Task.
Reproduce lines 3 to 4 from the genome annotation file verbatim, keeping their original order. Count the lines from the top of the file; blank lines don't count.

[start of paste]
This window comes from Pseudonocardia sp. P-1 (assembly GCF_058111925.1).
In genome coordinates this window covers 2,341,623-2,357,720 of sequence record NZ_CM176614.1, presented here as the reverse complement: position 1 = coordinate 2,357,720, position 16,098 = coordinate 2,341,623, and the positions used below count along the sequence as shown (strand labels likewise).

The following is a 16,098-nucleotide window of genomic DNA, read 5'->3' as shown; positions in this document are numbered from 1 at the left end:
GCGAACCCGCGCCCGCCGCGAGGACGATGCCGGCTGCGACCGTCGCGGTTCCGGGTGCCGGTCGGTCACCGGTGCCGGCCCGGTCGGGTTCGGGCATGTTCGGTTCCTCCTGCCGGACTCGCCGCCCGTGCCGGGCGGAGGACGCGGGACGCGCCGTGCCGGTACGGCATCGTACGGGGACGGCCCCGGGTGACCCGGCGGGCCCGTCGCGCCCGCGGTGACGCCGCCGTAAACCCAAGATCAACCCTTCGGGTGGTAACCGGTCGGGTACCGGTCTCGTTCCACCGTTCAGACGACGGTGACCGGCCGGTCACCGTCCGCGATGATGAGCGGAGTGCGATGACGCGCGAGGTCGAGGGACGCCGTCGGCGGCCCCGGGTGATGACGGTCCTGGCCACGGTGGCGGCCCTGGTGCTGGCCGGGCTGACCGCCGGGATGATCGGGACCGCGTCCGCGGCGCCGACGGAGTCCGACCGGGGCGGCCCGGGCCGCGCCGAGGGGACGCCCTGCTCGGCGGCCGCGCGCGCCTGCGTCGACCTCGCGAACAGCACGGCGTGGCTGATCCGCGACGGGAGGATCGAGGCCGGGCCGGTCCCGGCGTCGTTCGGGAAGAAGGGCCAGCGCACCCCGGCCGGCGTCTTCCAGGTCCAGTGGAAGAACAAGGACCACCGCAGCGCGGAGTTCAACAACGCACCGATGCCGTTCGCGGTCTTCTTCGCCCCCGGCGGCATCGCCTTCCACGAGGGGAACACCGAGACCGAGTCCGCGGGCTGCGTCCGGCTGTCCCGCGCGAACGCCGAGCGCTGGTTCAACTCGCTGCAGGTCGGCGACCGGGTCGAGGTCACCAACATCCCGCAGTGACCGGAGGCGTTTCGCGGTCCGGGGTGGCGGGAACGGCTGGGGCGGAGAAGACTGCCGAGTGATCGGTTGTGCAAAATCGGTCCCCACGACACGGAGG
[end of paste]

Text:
The following is a 16,098-nucleotide window of genomic DNA, read 5'->3' as shown; positions in this document are numbered from 1 at the left end:
GCGAACCCGCGCCCGCCGCGAGGACGATGCCGGCTGCGACCGTCGCGGTTCCGGGTGCCGGTCGGTCACCGGTGCCGGCCCGGTCGGGTTCGGGCATGTTCGGTTCCTCCTGCCGGACTCGCCGCCCGTGCCGGGCGGAGGACGCGGGACGCGCCGTGCCGGTACGGCATCGTACGGGGACGGCCCCGGGTGACCCGGCGGGCCCGTCGCGCCCGCGGTGACGCCGCCGTAAACCCAAGATCAACCCTTCGGGTGGTAACCGGTCGGGTACCGGTCTCGTTCCACCGTTCAGACGACGGTGACCGGCCGGTCACCGTCCGCGATGATGAGCGGAGTGCGATGACGCGCGAGGTCGAGGGACGCCGTCGGCGGCCCCGGGTGATGACGGTCCTGGCCACGGTGGCGGCCCTGGTGCTGGCCGGGCTGACCGCCGGGATGATCGGGACCGCGTCCGCGGCGCCGACGGAGTCCGACCGGGGCGGCCCGGGCCGCGCCGAGGGGACGCCCTGCTCGGCGGCCGCGCGCGCCTGCGTCGACCTCGCGAACAGCACGGCGTGGCTGATCCGCGACGGGAGGATCGAGGCCGGGCCGGTCCCGGCGTCGTTCGGGAAGAAGGGCCAGCGCACCCCGGCCGGCGTCTTCCAGGTCCAGTGGAAGAACAAGGACCACCGCAGCGCGGAGTTCAACAACGCACCGATGCCGTTCGCGGTCTTCTTCGCCCCCGGCGGCATCGCCTTCCACGAGGGGAACACCGAGACCGAGTCCGCGGGCTGCGTCCGGCTGTCCCGCGCGAACGCCGAGCGCTGGTTCAACTCGCTGCAGGTCGGCGACCGGGTCGAGGTCACCAACATCCCGCAGTGACCGGAGGCGTTTCGCGGTCCGGGGTGGCGGGAACGGCTGGGGCGGAGAAGACTGCCGAGTGATCGGTTGTGCAAAATCGGTCCCCACGACACGGAGG